IBM supercomputer will compete on Jeopardy next year

ibm supercomputer will compete on jeopardy next year blue gene watsonWe see all types of people on Jeopardy!, and this February that will extend from “people” to “computers.” IBM is working on a device that it claims will be able to rival the two most successful champions of the game show, Ken Jennings and Brad Rutter.

As you may remember, Jennings won the most consecutive games ever during the 2004 to 2005 season, and Rutler holds the title of most money taken home by a Jeopardy! contestant.  But February 14 through 16, the two decorated winners will face a new type of challenge, one built specifically with them in mind.

Scientists at IBM have been developing a machine for two years that “can understand and answer complex questions with enough precision and speed to compete against some of the best Jeopardy! contestants out there.” The supercomputer has been codenamed Watson and has been programmed to not only recognize human language, but comprehend its meaning. It’s technically referred to as a “Question Answering” or QA system, and IBM assures us that Watson will have no outside help via Internet connection.

Jeopardy! questions often involve more than just a straightforward question. There are riddles and word play, things difficult for your ordinary computer to decipher. But Watson will be able to “distinguish between relevant and irrelevant content, and ultimately, demonstrate confidence to deliver precise final answers.” And it will also answer with the speed necessary to win the game. The machine has been training for the big day. Over the fall, Watson took on over 50 former Jeopardy! winners as practice, and passed the same exam all participants of the game show are required to take.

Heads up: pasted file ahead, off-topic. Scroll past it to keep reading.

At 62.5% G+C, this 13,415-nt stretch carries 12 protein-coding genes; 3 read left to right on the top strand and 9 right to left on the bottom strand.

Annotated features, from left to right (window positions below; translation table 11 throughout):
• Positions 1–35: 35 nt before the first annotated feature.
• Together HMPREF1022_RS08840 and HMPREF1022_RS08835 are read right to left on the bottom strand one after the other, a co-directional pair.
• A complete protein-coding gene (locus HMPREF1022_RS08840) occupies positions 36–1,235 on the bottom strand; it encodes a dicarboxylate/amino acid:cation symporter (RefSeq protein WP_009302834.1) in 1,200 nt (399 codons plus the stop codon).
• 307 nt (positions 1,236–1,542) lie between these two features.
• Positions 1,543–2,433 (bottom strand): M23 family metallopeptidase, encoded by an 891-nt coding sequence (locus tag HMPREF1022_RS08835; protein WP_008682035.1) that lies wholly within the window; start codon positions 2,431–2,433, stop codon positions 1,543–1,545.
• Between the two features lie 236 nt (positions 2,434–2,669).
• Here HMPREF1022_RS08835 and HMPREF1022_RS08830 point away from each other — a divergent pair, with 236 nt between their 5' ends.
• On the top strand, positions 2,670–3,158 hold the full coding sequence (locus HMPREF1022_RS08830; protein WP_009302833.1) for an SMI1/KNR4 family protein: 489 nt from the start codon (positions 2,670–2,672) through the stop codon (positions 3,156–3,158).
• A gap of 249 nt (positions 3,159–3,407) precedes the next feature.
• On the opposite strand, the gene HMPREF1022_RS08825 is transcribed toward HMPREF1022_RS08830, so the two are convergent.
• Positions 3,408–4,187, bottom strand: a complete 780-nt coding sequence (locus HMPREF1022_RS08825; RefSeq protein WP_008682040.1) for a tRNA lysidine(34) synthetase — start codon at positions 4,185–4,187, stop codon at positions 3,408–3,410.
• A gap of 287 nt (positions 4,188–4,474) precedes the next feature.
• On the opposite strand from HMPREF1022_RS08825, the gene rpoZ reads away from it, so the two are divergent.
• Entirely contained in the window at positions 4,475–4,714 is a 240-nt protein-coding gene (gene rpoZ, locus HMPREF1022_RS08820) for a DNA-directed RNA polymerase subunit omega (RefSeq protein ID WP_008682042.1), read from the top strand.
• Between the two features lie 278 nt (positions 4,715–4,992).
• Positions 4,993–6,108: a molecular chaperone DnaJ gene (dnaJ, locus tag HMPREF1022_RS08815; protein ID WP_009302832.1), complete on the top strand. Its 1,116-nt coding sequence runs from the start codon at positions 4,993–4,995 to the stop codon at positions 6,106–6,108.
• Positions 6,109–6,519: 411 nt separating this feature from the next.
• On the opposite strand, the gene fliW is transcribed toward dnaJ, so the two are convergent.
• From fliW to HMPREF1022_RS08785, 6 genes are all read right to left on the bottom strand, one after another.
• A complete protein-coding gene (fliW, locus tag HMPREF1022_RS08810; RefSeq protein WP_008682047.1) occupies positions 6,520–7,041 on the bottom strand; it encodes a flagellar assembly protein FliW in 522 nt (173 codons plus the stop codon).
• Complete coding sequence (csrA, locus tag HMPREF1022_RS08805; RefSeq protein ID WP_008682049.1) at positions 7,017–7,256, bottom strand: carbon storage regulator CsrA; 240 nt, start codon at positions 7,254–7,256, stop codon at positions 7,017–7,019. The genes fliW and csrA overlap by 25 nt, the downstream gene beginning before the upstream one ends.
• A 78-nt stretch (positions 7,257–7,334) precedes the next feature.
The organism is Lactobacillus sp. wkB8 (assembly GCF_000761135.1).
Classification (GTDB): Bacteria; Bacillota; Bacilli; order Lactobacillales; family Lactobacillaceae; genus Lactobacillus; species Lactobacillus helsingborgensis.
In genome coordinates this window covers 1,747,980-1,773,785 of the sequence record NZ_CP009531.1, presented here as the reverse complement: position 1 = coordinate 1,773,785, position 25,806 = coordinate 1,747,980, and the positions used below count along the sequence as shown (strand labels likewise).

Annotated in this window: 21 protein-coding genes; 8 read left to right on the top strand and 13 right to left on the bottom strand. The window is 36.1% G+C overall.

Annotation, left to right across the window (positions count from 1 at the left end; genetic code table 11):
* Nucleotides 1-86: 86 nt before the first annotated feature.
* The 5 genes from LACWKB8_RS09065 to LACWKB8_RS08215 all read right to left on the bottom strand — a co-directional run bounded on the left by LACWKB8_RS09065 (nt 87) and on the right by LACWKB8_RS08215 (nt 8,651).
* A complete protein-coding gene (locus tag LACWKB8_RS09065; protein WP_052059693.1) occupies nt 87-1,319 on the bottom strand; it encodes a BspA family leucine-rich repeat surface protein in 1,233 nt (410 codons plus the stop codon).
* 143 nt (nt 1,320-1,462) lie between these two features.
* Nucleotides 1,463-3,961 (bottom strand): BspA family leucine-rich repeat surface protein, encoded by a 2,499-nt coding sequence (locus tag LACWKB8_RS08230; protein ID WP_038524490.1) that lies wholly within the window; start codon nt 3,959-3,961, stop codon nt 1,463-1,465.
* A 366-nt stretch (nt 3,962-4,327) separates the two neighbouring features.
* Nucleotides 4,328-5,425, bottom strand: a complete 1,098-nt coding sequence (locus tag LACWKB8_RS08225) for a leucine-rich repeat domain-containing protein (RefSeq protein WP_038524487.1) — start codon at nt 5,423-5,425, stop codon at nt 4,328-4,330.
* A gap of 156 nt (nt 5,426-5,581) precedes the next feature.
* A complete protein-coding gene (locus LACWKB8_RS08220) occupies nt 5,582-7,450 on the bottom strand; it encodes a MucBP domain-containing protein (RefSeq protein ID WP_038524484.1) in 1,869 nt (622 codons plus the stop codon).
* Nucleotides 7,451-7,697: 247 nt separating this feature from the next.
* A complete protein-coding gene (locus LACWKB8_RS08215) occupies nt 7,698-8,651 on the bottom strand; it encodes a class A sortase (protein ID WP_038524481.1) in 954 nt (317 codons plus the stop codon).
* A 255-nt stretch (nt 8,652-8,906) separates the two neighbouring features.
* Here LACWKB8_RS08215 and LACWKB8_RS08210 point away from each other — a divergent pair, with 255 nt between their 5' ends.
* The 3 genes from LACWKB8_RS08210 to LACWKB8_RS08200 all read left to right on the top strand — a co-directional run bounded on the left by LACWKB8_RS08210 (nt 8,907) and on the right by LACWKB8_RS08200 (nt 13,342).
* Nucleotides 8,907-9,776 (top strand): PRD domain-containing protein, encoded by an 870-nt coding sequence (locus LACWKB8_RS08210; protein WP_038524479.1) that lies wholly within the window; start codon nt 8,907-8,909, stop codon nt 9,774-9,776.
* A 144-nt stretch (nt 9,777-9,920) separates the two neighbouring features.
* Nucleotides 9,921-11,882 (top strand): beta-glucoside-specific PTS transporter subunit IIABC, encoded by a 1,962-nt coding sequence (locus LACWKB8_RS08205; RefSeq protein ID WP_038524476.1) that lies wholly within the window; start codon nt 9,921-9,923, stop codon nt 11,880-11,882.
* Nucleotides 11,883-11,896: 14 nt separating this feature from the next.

In a press release, IBM revealed that there is more to Watson than winning a game show. The purpose of the supercomputer is to take human-computer communication to the next level by imitating the human mind as closely and accurately as possible.

The winner of the upcoming tournament will receive $1 million; second place $300,000 and third $200,000. The human contestants will donate half of their earnings if they win, and Watson will donate all of it. May the best man or machine win.

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